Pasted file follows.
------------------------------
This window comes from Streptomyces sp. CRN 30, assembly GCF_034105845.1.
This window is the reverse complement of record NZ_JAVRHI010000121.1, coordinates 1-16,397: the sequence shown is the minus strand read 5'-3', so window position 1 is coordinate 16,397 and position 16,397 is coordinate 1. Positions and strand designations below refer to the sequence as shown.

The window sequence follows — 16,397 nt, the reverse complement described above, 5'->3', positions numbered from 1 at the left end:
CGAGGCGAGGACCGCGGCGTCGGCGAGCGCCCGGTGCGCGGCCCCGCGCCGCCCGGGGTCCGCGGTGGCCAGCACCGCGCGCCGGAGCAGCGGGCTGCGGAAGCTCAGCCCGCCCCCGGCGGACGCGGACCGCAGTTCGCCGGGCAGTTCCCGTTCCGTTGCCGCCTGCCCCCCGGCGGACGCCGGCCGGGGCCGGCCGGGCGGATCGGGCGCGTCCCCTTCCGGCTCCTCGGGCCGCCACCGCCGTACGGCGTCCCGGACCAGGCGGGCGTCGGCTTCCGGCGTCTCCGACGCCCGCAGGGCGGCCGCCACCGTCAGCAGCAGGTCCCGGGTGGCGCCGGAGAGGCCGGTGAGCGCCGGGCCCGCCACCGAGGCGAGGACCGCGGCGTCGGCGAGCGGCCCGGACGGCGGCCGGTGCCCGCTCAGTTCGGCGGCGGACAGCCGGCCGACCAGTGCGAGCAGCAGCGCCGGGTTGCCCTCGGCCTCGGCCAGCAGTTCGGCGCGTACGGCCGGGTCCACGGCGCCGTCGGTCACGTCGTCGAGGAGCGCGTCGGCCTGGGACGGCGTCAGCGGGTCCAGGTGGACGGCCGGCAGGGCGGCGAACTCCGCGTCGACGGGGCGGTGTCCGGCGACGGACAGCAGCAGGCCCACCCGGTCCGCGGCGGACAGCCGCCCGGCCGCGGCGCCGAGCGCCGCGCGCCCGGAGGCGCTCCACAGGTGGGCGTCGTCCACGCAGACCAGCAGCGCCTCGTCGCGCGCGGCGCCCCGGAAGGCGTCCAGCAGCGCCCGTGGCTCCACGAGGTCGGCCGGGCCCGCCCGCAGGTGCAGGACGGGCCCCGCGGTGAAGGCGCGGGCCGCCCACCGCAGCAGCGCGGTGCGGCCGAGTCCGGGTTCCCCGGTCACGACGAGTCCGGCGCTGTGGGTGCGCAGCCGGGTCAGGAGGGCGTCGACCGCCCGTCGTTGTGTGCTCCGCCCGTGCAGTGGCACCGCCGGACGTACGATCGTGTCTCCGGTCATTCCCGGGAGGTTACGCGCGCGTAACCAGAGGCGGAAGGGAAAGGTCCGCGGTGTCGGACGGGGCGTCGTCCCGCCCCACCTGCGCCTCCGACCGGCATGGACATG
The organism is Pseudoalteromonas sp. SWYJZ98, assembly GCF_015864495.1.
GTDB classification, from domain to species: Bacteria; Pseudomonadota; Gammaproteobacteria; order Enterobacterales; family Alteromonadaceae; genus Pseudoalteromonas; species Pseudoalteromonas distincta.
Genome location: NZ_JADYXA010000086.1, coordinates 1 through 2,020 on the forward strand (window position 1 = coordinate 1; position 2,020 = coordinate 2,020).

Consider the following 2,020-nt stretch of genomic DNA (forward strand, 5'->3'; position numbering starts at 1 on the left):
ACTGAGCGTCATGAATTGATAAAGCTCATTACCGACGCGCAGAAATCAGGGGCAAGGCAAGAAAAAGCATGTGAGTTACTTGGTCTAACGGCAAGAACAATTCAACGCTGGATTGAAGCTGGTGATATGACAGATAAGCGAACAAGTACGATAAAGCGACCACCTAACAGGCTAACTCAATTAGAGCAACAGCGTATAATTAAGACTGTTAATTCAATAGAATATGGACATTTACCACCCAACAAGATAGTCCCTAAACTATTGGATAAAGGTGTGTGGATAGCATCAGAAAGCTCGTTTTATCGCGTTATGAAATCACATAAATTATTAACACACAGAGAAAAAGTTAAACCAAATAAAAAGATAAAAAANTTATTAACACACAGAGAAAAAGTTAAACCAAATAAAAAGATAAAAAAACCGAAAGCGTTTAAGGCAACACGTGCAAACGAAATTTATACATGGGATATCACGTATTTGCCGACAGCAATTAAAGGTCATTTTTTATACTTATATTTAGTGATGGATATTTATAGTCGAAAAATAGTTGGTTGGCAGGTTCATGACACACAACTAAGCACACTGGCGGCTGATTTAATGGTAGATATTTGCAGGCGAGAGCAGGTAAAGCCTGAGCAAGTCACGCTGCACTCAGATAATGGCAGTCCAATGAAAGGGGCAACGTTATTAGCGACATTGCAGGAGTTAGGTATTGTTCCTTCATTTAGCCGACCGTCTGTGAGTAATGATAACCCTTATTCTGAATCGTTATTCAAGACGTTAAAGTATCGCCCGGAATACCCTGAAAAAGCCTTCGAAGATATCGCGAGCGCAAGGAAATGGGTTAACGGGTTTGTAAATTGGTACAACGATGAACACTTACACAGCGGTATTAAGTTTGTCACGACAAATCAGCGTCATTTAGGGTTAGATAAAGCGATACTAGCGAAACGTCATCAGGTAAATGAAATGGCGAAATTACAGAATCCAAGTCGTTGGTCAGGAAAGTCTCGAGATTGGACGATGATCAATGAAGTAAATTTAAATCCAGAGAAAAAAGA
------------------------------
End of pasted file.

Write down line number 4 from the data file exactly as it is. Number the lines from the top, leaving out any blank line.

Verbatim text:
CGAGGCGAGGACCGCGGCGTCGGCGAGCGCCCGGTGCGCGGCCCCGCGCCGCCCGGGGTCCGCGGTGGCCAGCACCGCGCGCCGGAGCAGCGGGCTGCGGAAGCTCAGCCCGCCCCCGGCGGACGCGGACCGCAGTTCGCCGGGCAGTTCCCGTTCCGTTGCCGCCTGCCCCCCGGCGGACGCCGGCCGGGGCCGGCCGGGCGGATCGGGCGCGTCCCCTTCCGGCTCCTCGGGCCGCCACCGCCGTACGGCGTCCCGGACCAGGCGGGCGTCGGCTTCCGGCGTCTCCGACGCCCGCAGGGCGGCCGCCACCGTCAGCAGCAGGTCCCGGGTGGCGCCGGAGAGGCCGGTGAGCGCCGGGCCCGCCACCGAGGCGAGGACCGCGGCGTCGGCGAGCGGCCCGGACGGCGGCCGGTGCCCGCTCAGTTCGGCGGCGGACAGCCGGCCGACCAGTGCGAGCAGCAGCGCCGGGTTGCCCTCGGCCTCGGCCAGCAGTTCGGCGCGTACGGCCGGGTCCACGGCGCCGTCGGTCACGTCGTCGAGGAGCGCGTCGGCCTGGGACGGCGTCAGCGGGTCCAGGTGGACGGCCGGCAGGGCGGCGAACTCCGCGTCGACGGGGCGGTGTCCGGCGACGGACAGCAGCAGGCCCACCCGGTCCGCGGCGGACAGCCGCCCGGCCGCGGCGCCGAGCGCCGCGCGCCCGGAGGCGCTCCACAGGTGGGCGTCGTCCACGCAGACCAGCAGCGCCTCGTCGCGCGCGGCGCCCCGGAAGGCGTCCAGCAGCGCCCGTGGCTCCACGAGGTCGGCCGGGCCCGCCCGCAGGTGCAGGACGGGCCCCGCGGTGAAGGCGCGGGCCGCCCACCGCAGCAGCGCGGTGCGGCCGAGTCCGGGTTCCCCGGTCACGACGAGTCCGGCGCTGTGGGTGCGCAGCCGGGTCAGGAGGGCGTCGACCGCCCGTCGTTGTGTGCTCCGCCCGTGCAGTGGCACCGCCGGACGTACGATCGTGTCTCCGGTCATTCCCGGGAGGTTACGCGCGCGTAACCAGAGGCGGAAGGGAAAGGTCCGCGGTGTCGGACGGGGCGTCGTCCCGCCCCACCTGCGCCTCCGACCGGCATGGACATG